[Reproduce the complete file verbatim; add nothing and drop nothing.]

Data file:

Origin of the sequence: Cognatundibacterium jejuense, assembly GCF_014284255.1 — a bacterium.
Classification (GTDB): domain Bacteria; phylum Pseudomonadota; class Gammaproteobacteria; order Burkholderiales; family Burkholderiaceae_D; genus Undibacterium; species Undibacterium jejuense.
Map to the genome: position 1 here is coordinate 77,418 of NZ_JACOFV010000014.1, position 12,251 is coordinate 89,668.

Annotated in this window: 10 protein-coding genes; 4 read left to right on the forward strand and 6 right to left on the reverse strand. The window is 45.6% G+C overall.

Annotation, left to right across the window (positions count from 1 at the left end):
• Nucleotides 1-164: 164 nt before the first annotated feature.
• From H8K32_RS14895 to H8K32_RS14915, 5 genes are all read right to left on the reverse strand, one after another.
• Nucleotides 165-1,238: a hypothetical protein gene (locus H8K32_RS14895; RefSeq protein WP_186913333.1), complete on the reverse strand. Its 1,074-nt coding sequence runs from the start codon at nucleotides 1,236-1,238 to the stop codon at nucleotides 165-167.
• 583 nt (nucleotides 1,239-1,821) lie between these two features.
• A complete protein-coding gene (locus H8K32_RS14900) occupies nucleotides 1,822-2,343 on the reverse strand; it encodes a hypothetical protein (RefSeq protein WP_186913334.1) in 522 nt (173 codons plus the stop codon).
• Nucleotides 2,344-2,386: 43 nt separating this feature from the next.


Origin of the sequence: Cognatundibacterium jejuense, assembly GCF_014284255.1 — a bacterium.
Classification (GTDB): domain Bacteria; phylum Pseudomonadota; class Gammaproteobacteria; order Burkholderiales; family Burkholderiaceae_D; genus Undibacterium; species Undibacterium jejuense.
Map to the genome: position 1 here is coordinate 77,418 of NZ_JACOFV010000014.1, position 12,251 is coordinate 89,668.

Annotated in this window: 10 protein-coding genes; 4 read left to right on the forward strand and 6 right to left on the reverse strand. The window is 45.6% G+C overall.

Annotation, left to right across the window (positions count from 1 at the left end):
• Nucleotides 1-164: 164 nt before the first annotated feature.
• From H8K32_RS14895 to H8K32_RS14915, 5 genes are all read right to left on the reverse strand, one after another.
• Nucleotides 165-1,238: a hypothetical protein gene (locus H8K32_RS14895; RefSeq protein WP_186913333.1), complete on the reverse strand. Its 1,074-nt coding sequence runs from the start codon at nucleotides 1,236-1,238 to the stop codon at nucleotides 165-167.
• 583 nt (nucleotides 1,239-1,821) lie between these two features.
• A complete protein-coding gene (locus H8K32_RS14900) occupies nucleotides 1,822-2,343 on the reverse strand; it encodes a hypothetical protein (RefSeq protein WP_186913334.1) in 522 nt (173 codons plus the stop codon).
• Nucleotides 2,344-2,386: 43 nt separating this feature from the next.